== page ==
Biomarkers and Kidney Transplant: Time for a New Paradigm?

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The search for an ideal biomarker in kidney transplant has been a daunting journey.1 Initially, attention was centered around biomarkers that could correlate accurately with early acute T cell–mediated rejection (TCMR).2 Though these studies showed early promise, adoption as a clinical diagnostic tool has not been universally accepted. As the incidence of acute TCMR has gone down dramatically over the last several years, the development of a reliable biomarker for acute TCMR has been further hampered by low positive predictive values (PPVs). Also, the challenges of thorough validation3 continue to present challenges to the discovery of solid associative data, let alone true predictive and, perhaps more importantly, true surrogate biomarkers.
In this issue of Transplantation, Faddoul et al4 have used data from the Clinical Trials on Transplant (CTOT-1) trial along with GoCar (CTOT-17) to address the issue of late graft loss. This is a much needed and refreshingly rigorous attempt to tackle perhaps a far more important issue than early TCMR, namely, late graft loss; important particularly in light of questions regarding the direct causal link of acute TCMR and graft loss.5 For this, the authors should be given our gratitude. However, the challenges that surround valid biomarker detection of TCMR are even more apparently difficult when addressing late graft loss.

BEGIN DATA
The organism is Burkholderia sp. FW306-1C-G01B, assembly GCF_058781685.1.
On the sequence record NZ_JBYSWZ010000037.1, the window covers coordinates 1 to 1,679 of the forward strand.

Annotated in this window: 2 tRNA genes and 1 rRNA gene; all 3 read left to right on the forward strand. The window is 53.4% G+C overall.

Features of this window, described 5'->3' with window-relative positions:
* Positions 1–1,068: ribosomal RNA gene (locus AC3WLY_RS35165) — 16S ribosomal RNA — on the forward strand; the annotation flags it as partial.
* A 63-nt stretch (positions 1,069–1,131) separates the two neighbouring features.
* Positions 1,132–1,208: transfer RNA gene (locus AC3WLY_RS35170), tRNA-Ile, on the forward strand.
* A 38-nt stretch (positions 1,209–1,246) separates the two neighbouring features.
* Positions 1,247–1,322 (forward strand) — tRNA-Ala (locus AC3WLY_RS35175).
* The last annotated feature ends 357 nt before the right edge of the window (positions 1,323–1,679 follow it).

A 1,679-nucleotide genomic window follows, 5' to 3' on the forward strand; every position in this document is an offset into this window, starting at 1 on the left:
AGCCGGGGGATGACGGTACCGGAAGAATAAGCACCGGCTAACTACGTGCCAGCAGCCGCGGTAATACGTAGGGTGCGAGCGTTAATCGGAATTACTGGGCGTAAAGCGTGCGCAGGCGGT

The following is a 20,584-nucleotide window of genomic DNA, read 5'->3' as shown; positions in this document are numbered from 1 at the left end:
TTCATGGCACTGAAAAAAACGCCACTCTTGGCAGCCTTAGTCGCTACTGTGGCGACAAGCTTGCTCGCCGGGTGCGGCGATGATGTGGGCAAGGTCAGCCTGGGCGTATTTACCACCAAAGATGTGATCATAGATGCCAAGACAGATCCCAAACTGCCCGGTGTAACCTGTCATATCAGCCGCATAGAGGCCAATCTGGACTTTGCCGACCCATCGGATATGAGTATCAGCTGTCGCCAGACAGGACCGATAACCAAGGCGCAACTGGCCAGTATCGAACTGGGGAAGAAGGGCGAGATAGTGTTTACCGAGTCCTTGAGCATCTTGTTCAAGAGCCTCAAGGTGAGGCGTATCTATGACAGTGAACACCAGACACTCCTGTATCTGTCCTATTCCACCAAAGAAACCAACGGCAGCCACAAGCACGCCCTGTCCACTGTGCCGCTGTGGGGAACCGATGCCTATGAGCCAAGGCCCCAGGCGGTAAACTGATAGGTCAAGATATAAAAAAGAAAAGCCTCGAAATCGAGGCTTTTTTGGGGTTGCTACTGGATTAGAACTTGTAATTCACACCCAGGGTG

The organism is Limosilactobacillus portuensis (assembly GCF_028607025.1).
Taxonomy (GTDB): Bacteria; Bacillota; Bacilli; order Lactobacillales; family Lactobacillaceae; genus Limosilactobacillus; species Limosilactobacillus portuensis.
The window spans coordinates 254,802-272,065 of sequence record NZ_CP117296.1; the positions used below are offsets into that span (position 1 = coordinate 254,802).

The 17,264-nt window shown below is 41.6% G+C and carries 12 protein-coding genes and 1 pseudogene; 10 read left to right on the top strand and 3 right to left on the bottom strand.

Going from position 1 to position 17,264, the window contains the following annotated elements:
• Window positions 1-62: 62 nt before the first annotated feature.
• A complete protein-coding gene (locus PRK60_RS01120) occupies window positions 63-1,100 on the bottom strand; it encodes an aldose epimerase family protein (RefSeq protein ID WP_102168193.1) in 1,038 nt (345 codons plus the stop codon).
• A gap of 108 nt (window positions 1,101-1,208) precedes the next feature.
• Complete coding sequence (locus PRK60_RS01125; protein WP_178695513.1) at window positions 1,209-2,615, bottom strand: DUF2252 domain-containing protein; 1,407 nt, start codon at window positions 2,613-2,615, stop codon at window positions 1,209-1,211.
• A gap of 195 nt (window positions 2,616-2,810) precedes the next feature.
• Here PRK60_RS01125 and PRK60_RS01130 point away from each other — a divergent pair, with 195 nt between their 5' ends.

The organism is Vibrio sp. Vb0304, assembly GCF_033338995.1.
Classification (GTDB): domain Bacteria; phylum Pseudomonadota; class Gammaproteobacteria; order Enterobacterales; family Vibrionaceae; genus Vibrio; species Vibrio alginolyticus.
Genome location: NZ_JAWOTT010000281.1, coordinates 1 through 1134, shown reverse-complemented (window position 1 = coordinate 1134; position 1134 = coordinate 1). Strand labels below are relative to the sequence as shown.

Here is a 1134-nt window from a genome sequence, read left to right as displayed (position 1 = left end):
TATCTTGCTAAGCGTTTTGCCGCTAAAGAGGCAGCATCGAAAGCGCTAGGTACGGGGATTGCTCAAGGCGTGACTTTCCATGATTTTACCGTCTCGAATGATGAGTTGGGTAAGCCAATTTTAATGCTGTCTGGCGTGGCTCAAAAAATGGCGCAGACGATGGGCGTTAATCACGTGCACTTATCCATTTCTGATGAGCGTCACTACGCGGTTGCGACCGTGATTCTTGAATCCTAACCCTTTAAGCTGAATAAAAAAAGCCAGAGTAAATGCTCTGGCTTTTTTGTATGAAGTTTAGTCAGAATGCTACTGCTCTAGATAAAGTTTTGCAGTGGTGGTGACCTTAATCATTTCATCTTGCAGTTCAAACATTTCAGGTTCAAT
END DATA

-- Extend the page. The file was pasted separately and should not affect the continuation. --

In the study by Formica et al, molecular diagnostics, namely, CXCL9, Elispot, and so on, had no association with either 5-year graft outcomes or changes in GFR. The major finding of this study was a modest association of loss of renal function between 6 to 24 months and 5 year graft loss. Caution must be used in interpreting these results, for the following reasons.
Perhaps, the greatest lesson from this exhaustive study by Formica et al is rethinking the concept of graft loss. Graft loss is often a continuous decrement in renal function, not a binary event. The pitfalls in treating something inherently continuous, such as graft loss, as a binary event can possibly lead to an absurd situation. If a graft is considered “lost” at an arbitrary cut off, that is, eGFR of less than 20 ml/min, then enormous differing degrees of injury may be lumped together; conversely, small differences in degree of injury may be dichotomized and misleadingly be addressed statistically as identical. For example, a patient may actually lose graft function by going from 50 to 20 mL/min and yet by definition will escape the cutoff. This patient thus would be treated similarly as those without any significant change in renal function at all. Both would fall under “graft survival” despite vastly different degrees of functional loss and injury. This binary cutoff does not reflect degree or mechanism of injury. Graft loss encompasses a heterogeneity and spectrum of injury; current biomarkers are not designed to detect an arbitrary cutoff.
One wonders, then, if rather than an arbitrary endpoint to determine graft loss, should we not be looking more at the degree of injury, or clinical loss of function? This would certainly make more physiologic sense and would avoid the above mentioned statistical anomalies.
We are grateful to the members of CTOT-17 for their valuable contribution and for highlighting the need for us, as a community, to be open to rethinking old paradigms.
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